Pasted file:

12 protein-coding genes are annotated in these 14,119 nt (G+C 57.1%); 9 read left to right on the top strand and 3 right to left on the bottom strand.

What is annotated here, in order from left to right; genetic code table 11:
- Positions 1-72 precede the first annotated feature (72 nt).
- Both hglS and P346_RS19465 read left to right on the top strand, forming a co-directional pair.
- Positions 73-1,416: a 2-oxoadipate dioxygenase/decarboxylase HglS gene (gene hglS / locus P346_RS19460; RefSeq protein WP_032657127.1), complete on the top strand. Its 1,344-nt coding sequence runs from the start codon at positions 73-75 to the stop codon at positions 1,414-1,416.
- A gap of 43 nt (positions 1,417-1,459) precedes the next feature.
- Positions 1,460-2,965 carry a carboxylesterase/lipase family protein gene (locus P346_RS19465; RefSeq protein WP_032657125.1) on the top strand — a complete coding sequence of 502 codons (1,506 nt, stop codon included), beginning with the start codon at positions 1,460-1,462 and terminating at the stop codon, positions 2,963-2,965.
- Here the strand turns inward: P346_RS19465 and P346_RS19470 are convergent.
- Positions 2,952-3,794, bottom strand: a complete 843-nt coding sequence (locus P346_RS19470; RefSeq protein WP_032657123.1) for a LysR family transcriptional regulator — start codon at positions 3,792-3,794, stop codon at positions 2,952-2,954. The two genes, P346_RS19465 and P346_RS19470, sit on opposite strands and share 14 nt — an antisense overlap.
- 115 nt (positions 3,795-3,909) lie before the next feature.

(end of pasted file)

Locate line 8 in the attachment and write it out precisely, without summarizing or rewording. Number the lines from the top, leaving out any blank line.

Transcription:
- Here the strand turns inward: P346_RS19465 and P346_RS19470 are convergent.